One expert who offered a notable online critique of Gravity is the astrophysicist Neil deGrasse Tyson, the well-respected head of the Hayden Planetarium in New York’s American Museum of Natural History. On 6th October 2013, Tyson posted a remarkable series of Twitter tweets highlighting technical blunders in Gravity (while also confessing that he thoroughly enjoyed the film). His tweets created an enormous response including television reports on Inside Edition, The Today Show and NBC Nightly News, along with many other news stories, blog posts and online discussions. Tyson himself was shocked at the fuss created around the handful of tweets he had sent over the course of an evening and was moved to write an open letter on 9th October explaining his motivations and offering praise for the many accurate details of space and space travel depicted in Gravity; we shall return to this message later.
In his original stream of Twitter posts, Tyson highlighted some faults with the film and also raised some interesting issues around extraterrestrial travel and the safety of human beings exploring outer space. He started by noting that Gravity is possibly an inaccurate title and suggested names which better reflect the forces that the characters experience during the film, either Zero Gravity or Angular Momentum.
The film’s plot involves a Russian missile strike on a decommissioned satellite causing a chain reaction of destruction and space debris – known as Kessler Syndrome after the scientist Don Kessler who theorised it – which in turn damage the space shuttle, forcing Bullock and Clooney’s characters to embark on a space walk of epic proportions.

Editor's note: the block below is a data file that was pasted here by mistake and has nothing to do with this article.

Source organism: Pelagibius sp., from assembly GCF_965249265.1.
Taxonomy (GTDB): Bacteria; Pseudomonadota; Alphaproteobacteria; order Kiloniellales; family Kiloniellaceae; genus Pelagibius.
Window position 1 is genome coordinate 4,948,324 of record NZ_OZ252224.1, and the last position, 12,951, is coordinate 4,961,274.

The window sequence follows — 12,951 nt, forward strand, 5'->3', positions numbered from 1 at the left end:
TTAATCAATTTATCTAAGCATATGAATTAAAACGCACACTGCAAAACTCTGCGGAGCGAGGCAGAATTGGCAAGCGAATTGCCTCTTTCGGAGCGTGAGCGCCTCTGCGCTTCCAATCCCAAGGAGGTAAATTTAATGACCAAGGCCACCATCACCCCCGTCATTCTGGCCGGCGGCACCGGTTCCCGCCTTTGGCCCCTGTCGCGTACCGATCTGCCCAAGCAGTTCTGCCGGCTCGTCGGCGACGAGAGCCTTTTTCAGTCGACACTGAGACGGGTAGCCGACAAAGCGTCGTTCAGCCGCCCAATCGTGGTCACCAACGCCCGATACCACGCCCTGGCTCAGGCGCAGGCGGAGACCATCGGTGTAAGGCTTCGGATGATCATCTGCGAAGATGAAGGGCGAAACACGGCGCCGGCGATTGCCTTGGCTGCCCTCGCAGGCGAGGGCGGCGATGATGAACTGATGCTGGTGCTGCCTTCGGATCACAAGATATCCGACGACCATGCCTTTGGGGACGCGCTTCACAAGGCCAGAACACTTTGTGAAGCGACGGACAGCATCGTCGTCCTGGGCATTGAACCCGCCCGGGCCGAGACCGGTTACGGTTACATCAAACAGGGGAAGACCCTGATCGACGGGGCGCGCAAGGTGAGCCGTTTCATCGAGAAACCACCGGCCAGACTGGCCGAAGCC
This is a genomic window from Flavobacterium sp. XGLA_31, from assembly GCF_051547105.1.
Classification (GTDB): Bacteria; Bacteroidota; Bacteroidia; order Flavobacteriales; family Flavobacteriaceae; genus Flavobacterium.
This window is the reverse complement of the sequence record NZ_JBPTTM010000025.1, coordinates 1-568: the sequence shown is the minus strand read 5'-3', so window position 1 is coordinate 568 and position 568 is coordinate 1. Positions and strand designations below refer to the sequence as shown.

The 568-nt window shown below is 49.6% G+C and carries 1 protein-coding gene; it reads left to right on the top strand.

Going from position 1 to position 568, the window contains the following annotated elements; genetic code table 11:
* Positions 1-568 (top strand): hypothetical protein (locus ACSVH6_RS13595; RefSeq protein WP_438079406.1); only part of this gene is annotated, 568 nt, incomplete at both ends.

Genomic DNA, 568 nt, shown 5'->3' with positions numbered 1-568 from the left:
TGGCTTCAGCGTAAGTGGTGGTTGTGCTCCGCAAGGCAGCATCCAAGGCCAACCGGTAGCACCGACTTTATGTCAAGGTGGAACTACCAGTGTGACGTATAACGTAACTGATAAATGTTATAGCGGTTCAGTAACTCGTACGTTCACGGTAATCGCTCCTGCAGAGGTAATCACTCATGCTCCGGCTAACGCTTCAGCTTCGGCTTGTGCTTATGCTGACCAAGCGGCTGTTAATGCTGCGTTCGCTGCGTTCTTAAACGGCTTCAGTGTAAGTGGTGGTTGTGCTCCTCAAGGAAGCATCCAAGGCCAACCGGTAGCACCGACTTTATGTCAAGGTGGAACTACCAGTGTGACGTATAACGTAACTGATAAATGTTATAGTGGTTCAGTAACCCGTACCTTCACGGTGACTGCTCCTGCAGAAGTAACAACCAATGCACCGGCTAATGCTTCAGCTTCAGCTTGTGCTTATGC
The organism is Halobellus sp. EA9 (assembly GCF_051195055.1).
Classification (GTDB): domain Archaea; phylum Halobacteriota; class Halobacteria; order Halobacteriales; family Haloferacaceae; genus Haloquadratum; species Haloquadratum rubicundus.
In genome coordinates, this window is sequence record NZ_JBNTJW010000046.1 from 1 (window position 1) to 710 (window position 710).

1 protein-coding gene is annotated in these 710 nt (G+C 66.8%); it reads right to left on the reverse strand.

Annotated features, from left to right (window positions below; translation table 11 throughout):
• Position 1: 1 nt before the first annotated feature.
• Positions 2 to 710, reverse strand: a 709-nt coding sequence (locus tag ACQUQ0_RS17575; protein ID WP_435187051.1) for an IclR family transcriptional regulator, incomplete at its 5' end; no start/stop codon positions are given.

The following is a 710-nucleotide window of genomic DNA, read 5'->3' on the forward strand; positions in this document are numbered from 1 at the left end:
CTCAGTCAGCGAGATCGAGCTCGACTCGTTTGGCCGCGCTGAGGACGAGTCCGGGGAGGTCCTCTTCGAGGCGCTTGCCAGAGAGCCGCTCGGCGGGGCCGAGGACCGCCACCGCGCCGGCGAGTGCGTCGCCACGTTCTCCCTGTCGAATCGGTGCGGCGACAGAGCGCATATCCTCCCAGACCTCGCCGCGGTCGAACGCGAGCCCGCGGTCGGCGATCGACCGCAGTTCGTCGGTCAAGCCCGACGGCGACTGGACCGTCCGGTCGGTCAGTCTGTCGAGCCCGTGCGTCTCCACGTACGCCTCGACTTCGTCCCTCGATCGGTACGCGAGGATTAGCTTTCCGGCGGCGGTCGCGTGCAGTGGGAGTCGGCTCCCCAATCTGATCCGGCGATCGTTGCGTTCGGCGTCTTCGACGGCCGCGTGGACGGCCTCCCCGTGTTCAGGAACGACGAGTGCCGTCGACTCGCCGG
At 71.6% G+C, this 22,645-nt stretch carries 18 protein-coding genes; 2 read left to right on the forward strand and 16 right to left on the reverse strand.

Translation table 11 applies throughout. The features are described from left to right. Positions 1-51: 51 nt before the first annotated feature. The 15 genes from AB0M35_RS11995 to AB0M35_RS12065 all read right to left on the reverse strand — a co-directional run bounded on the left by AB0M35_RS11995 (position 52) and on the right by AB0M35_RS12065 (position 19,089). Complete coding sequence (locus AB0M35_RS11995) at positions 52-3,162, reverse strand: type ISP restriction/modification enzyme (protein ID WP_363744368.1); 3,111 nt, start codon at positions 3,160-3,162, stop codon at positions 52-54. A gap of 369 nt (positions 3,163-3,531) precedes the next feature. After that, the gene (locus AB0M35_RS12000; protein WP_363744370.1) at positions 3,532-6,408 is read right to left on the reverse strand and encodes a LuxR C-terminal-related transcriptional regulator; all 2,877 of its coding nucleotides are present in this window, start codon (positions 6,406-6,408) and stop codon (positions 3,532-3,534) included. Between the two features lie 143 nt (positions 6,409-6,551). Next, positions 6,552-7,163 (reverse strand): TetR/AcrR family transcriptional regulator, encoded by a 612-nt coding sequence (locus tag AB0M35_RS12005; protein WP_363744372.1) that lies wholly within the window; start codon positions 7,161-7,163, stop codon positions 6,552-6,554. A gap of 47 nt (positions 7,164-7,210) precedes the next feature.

Tyson notes that, despite technical errors in details, one of the central aspects of Gravity highlights a very real danger for space travel – that of collision with the existent and ever-growing amount of space junk orbiting the Earth. In the few decades that humans have been sending spacecraft, satellites and manned missions into space a huge collection of manmade objects have been left in orbit. NASA’s Orbital Debris Program Office researches, collects data and records orbital debris – more than 500,000 pieces items of space junk are currently being tracked, from nuts, bolts and chips of paint to boosters, rockets and entire dead spacecraft. There have been incidents that in some ways echo the storyline of Gravity including an event in 2006 when a the space shuttle Atlantis collided with a fragment of microchip – the tiny piece of debris blew a hole in the shuttle’s cargo bay radiator panels – and another in June 2012 when a micrometeoroid hit International Space Station’s Cupola. If mankind is to learn the lessons of polluting our own planet, we should be extremely careful about leaving waste in the Earth’s orbit and deep space. As Gravity suggests, the space debris issue is getting alarming, and engage in mitigation and remediation measures to solve the issue. This will be crucial for the safety of future space exploration.